Conclusions: Patients with persistent atrial fibrillation/flutter have elevated hs-cTnT levels, as part of a general rise in biomarkers such as BNP and hs-CRP, without a further rise after cardioversion. After cardioversion, there is a gradual non-significant decrease in biomarker levels over time, and thus a rise in hs-cTnT levels should not be attributed to cardioversion. 

 

May 2006
R. Rubinshtein, D.A. Halon, A. Kogan, R. Jaffe, B. Karkabi, T. Gaspar, M.Y. Flugelman, R. Shapira, A. Merdler and B.S. Lewis

Background: Emergency room triage of patients presenting with chest pain syndromes may be difficult. Under-diagnosis may be dangerous, while over0diagnosis may be costly.

Objectives: To report our initial experience with an emergency room cardiologist-based chest pain unit in Israel.

Methods: During a 5 week pilot study, we examined resource utilization and ER [1] diagnosis in 124 patients with chest pain of uncertain etiology or non-high risk acute coronary syndrome. First assessment was performed by the ER physicians and was followed by a second assessment by the CPU[2] team. Assessment was based on the following parameters: medical history and examination, serial electrocardiography, hematology, biochemistry and biomarkers for ACS[3], exercise stress testing and/or 64-slice multi-detector cardiac computed tomography angiography. Changes in decision between initial assessment and final CPU assessment with regard to hospitalization and utilization of resources were recorded.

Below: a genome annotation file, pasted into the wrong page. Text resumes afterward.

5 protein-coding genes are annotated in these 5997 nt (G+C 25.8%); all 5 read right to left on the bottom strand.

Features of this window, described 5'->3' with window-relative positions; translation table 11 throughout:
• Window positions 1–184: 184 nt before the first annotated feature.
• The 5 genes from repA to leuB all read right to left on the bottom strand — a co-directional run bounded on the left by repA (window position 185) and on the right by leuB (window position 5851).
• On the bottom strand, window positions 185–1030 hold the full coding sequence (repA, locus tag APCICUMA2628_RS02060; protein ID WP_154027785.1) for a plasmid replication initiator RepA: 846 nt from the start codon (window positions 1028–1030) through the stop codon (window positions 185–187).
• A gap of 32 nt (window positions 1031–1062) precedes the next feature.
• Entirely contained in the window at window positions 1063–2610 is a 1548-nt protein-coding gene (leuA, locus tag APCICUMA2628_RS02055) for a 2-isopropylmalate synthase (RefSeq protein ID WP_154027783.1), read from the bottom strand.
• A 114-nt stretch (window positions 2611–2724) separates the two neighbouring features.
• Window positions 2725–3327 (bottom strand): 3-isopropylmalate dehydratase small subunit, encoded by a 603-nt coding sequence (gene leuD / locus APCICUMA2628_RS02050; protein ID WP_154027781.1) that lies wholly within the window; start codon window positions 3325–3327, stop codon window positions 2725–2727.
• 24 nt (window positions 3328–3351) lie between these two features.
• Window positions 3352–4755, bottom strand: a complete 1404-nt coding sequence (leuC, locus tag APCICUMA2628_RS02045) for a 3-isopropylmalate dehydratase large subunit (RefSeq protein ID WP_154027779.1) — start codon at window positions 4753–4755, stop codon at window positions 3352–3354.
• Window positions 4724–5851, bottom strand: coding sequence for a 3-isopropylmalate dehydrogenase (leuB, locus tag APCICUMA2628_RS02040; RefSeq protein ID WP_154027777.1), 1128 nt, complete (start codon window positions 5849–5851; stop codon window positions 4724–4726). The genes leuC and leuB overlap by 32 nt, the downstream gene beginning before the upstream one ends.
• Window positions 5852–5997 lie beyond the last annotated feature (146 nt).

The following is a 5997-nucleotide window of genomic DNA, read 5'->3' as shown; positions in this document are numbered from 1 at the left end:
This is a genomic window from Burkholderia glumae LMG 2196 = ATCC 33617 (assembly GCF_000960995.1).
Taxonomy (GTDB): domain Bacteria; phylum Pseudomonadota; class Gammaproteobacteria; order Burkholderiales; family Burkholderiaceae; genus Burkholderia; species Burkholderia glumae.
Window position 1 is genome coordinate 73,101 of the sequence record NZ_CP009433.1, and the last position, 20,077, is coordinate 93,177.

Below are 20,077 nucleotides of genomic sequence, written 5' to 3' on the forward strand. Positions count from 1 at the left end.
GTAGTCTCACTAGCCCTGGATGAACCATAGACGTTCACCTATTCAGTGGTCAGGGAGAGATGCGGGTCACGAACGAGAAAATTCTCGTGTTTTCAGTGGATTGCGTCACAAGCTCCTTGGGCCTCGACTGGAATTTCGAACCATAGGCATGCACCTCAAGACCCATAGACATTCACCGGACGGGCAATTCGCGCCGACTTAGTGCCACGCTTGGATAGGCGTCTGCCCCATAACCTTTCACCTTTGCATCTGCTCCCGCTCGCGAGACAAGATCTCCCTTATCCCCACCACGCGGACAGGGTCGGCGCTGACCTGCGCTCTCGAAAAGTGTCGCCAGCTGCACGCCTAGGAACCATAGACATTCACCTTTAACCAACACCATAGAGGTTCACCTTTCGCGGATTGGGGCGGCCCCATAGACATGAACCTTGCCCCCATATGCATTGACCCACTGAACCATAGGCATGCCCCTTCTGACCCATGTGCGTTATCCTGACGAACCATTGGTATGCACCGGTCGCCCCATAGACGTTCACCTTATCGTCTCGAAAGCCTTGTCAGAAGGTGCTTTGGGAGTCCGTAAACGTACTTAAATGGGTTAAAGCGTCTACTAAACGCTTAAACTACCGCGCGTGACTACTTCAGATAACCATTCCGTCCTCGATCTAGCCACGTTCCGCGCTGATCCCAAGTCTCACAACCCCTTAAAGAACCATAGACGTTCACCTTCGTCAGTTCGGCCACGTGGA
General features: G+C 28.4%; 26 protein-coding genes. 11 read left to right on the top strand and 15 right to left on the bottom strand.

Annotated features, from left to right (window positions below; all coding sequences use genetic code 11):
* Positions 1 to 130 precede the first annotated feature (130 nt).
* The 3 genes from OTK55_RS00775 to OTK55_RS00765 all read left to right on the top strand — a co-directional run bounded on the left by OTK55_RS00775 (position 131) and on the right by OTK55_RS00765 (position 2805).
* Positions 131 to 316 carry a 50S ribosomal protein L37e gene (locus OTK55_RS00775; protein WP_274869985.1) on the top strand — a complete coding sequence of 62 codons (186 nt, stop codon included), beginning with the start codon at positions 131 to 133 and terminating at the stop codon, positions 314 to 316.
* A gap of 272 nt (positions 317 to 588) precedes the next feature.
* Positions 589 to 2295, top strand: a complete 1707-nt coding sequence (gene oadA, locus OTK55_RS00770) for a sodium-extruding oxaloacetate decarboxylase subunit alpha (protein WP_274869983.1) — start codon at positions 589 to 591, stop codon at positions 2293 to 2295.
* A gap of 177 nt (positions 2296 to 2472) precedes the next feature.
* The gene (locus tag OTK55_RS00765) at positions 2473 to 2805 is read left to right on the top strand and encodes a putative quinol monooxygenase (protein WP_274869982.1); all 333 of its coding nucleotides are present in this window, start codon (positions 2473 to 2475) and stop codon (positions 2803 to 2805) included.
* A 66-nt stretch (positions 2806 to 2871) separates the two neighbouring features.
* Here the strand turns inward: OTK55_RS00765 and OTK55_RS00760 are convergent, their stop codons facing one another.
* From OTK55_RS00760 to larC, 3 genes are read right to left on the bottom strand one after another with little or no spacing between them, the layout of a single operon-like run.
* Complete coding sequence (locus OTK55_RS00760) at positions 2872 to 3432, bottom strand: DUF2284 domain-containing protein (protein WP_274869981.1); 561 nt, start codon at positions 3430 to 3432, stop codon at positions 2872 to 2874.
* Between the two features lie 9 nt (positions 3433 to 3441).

Results: All patients had at least two cardiac troponin T measurements, 19 underwent EST[4], 9 echocardiography and 29 cardiac MDCT[5]. Fourteen patients were referred for early cardiac catheterization (same/next day). Specific working diagnosis was reached in 71/84 patients hospitalized, including unstable angina in 39 (31%) and non-ST elevation myocardial infarction in 12 (10%). Following CPU assessment, 40/124 patients (32%) were discharged, 49 (39%) were admitted to Internal Medicine and 35 (28%) to the Cardiology departments. CPU assessment and extended resources allowed discharge of 30/101 patients (30%) who were initially identified as candidates for hospitalization after ER assessment. Furthermore, 13/23 (56%) of patients who were candidates for discharge after initial ER assessment were eventually hospitalized. Use of non-invasive tests was significantly greater in patients discharged from the ER (85% vs. 38% patients hospitalized) (P < 0.0001). The mean ER stay tended to be longer (14.9 ± 8.6 hours vs. 12.9 ± 11, P = NS) for patients discharged. At 30 days follow-up, there were no adverse events (myocardial infarction or death) in any of the 40 patients discharged from the ER after CPU assessment. One patient returned to the ER because of chest pain and was discharged after re-assessment. 

Conclusions: Our initial experience showed that an ER cardiologist-based chest pain unit improved assessment of patients presenting to the ER with chest pain, and enhanced appropriate use of diagnostic tests prior to decision regarding admission/discharge from the ER.


 




[1] ER = emergency room

[2] CPU = chest pain unit

[3] ACS = acute coronary syndrome

[4] EST = exercise stress testing

[5] MDCT = multi-detector cardiac computed tomography angiography